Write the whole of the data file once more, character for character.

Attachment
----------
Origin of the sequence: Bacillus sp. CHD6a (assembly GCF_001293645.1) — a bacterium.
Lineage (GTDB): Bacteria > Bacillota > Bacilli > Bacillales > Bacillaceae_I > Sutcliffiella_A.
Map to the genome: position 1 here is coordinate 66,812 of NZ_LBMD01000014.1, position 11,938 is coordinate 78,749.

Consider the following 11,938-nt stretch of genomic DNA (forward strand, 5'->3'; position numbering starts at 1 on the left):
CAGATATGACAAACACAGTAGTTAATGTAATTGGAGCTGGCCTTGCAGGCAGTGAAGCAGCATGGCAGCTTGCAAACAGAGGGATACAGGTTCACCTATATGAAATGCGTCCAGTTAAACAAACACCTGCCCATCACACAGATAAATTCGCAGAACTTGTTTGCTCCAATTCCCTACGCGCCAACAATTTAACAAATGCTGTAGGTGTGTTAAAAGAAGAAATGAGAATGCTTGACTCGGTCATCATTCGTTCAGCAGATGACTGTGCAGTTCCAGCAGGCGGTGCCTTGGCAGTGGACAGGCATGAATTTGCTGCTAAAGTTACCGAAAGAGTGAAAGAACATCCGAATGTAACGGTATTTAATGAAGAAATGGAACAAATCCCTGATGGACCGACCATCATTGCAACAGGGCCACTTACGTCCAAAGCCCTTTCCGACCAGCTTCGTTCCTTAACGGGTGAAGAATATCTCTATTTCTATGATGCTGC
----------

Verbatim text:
Origin of the sequence: Bacillus sp. CHD6a (assembly GCF_001293645.1) — a bacterium.
Lineage (GTDB): Bacteria > Bacillota > Bacilli > Bacillales > Bacillaceae_I > Sutcliffiella_A.
Map to the genome: position 1 here is coordinate 66,812 of NZ_LBMD01000014.1, position 11,938 is coordinate 78,749.

Consider the following 11,938-nt stretch of genomic DNA (forward strand, 5'->3'; position numbering starts at 1 on the left):
CAGATATGACAAACACAGTAGTTAATGTAATTGGAGCTGGCCTTGCAGGCAGTGAAGCAGCATGGCAGCTTGCAAACAGAGGGATACAGGTTCACCTATATGAAATGCGTCCAGTTAAACAAACACCTGCCCATCACACAGATAAATTCGCAGAACTTGTTTGCTCCAATTCCCTACGCGCCAACAATTTAACAAATGCTGTAGGTGTGTTAAAAGAAGAAATGAGAATGCTTGACTCGGTCATCATTCGTTCAGCAGATGACTGTGCAGTTCCAGCAGGCGGTGCCTTGGCAGTGGACAGGCATGAATTTGCTGCTAAAGTTACCGAAAGAGTGAAAGAACATCCGAATGTAACGGTATTTAATGAAGAAATGGAACAAATCCCTGATGGACCGACCATCATTGCAACAGGGCCACTTACGTCCAAAGCCCTTTCCGACCAGCTTCGTTCCTTAACGGGTGAAGAATATCTCTATTTCTATGATGCTGC